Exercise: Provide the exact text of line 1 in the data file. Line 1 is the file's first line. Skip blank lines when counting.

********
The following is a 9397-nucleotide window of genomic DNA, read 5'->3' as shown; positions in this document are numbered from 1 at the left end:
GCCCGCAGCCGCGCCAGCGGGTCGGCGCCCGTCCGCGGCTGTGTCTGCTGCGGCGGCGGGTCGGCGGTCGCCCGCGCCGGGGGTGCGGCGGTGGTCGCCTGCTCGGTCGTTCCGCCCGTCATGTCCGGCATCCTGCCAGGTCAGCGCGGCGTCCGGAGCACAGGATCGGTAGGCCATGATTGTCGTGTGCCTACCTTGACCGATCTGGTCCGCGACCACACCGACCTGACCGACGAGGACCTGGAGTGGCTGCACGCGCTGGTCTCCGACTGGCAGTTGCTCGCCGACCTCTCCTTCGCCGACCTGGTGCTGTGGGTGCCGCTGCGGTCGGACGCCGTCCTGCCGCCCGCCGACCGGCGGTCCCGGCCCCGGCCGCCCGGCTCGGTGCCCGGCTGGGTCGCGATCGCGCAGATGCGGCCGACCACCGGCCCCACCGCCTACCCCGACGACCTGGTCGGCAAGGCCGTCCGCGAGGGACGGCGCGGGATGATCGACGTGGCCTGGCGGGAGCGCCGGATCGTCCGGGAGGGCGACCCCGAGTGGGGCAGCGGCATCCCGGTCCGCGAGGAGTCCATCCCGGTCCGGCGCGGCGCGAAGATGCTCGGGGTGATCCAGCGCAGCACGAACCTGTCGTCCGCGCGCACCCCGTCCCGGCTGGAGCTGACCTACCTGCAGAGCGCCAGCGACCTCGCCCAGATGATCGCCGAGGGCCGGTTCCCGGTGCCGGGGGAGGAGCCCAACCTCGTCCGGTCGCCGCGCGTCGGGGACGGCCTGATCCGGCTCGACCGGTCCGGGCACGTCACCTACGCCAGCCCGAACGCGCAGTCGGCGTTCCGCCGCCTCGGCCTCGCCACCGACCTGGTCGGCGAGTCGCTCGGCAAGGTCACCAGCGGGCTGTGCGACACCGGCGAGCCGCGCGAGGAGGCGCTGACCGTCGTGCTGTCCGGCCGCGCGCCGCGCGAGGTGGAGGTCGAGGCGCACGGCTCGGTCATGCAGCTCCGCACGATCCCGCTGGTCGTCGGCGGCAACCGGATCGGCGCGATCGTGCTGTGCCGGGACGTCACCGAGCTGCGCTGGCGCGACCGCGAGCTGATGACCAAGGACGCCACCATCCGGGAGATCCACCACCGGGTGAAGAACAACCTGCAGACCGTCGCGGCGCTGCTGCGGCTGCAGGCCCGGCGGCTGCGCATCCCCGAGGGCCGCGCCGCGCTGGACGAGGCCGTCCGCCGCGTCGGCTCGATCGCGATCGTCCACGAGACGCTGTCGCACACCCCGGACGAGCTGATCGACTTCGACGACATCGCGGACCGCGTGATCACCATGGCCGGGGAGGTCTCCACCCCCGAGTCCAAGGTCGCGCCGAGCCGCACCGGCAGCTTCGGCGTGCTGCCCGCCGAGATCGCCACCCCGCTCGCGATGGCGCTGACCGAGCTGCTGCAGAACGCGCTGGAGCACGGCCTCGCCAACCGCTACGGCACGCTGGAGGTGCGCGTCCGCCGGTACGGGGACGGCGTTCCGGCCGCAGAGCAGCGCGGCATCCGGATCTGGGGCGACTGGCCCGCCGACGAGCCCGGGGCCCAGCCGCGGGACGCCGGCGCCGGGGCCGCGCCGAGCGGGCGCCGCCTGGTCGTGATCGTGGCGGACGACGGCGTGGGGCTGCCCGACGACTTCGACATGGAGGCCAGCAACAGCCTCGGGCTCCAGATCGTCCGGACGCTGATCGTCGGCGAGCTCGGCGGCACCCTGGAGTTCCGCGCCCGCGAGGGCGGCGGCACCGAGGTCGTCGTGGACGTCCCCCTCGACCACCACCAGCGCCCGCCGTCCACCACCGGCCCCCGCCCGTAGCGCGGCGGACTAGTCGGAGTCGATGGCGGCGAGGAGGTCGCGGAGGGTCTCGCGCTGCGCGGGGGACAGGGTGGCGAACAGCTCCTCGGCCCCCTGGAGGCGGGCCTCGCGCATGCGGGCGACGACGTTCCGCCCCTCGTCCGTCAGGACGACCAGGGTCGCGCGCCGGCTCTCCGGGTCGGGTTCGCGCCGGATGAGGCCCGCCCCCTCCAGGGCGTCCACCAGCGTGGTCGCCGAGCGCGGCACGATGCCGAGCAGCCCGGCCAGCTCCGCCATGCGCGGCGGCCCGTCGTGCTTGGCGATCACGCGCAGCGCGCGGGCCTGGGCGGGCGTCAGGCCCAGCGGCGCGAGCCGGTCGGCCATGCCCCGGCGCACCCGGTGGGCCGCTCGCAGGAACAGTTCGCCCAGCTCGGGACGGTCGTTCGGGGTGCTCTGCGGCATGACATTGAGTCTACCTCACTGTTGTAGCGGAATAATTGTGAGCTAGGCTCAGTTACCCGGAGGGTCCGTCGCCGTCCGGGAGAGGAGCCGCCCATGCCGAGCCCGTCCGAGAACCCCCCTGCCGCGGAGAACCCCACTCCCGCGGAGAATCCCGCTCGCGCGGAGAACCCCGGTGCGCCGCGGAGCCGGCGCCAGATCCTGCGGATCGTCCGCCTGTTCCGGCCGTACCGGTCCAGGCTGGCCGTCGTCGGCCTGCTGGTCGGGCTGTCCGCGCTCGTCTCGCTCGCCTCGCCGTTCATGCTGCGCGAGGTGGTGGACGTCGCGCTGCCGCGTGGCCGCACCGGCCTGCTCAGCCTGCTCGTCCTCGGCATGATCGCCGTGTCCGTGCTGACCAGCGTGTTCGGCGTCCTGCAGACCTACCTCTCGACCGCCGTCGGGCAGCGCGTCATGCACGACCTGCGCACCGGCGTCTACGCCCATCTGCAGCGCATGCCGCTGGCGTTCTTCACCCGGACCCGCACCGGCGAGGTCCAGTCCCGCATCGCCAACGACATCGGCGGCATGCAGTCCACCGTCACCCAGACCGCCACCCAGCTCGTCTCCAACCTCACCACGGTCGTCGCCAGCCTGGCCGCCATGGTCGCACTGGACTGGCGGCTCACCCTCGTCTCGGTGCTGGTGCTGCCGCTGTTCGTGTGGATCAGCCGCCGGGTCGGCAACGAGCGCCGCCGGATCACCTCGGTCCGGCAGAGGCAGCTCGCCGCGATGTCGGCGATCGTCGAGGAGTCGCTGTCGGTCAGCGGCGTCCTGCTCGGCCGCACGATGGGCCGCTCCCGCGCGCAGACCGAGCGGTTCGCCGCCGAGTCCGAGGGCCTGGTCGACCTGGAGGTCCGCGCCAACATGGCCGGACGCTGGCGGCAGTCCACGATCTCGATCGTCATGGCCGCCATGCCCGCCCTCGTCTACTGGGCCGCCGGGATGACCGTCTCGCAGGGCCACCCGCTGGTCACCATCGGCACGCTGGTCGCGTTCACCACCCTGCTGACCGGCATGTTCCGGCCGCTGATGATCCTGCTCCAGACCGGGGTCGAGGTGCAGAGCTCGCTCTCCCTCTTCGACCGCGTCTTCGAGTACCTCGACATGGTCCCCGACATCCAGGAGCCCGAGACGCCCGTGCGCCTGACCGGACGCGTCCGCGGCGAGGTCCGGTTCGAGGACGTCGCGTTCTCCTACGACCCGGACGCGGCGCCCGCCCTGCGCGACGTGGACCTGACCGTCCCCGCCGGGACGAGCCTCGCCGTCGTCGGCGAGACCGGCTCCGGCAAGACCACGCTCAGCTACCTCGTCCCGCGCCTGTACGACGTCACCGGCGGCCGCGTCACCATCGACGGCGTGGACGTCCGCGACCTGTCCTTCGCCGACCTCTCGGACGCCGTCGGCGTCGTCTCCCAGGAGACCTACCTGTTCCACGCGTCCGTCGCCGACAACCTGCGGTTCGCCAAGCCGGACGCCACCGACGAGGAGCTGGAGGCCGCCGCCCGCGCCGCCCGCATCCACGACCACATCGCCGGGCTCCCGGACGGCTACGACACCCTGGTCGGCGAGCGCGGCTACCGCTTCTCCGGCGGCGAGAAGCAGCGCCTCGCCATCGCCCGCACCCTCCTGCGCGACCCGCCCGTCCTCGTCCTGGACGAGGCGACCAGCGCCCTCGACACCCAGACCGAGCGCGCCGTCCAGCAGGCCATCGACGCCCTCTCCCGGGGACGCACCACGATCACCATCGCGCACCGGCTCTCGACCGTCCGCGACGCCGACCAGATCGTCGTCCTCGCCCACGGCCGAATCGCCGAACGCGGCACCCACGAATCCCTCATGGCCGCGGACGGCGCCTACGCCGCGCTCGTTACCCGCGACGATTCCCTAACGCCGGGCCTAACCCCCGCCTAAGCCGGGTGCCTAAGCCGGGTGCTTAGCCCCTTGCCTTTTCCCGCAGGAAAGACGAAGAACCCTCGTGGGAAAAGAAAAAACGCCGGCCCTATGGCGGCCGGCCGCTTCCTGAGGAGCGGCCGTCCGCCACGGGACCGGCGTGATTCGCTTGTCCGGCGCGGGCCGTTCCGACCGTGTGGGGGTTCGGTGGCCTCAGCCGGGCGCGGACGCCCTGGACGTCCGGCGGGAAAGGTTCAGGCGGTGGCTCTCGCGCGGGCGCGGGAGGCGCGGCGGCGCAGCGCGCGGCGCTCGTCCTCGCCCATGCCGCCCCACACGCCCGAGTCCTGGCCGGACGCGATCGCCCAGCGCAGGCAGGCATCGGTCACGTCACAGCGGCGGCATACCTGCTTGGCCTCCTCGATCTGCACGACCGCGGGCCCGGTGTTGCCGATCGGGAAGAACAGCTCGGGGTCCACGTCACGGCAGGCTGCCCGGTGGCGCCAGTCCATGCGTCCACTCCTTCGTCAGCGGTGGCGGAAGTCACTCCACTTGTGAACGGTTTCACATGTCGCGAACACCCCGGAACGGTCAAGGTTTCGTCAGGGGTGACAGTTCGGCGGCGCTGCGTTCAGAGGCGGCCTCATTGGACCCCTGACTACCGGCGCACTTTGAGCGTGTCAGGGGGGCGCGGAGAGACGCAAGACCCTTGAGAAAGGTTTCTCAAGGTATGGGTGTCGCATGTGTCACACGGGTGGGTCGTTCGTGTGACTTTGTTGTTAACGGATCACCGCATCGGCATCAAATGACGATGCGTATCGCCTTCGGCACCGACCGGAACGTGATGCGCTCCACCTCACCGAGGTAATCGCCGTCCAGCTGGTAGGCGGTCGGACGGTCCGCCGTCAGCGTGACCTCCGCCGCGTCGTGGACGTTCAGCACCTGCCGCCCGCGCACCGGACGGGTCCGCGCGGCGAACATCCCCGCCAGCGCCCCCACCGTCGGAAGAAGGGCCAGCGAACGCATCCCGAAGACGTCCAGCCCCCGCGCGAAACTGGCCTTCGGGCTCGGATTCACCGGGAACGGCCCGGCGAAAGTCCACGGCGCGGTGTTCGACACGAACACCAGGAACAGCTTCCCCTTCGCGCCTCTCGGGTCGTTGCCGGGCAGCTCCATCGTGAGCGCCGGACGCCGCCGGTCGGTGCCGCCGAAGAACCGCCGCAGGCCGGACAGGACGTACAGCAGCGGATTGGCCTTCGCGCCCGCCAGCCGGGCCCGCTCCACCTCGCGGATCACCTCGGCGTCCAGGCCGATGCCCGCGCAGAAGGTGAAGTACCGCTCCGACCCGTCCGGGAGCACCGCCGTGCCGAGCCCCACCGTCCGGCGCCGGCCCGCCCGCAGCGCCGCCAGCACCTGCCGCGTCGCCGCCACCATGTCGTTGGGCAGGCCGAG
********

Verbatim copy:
The following is a 9397-nucleotide window of genomic DNA, read 5'->3' as shown; positions in this document are numbered from 1 at the left end: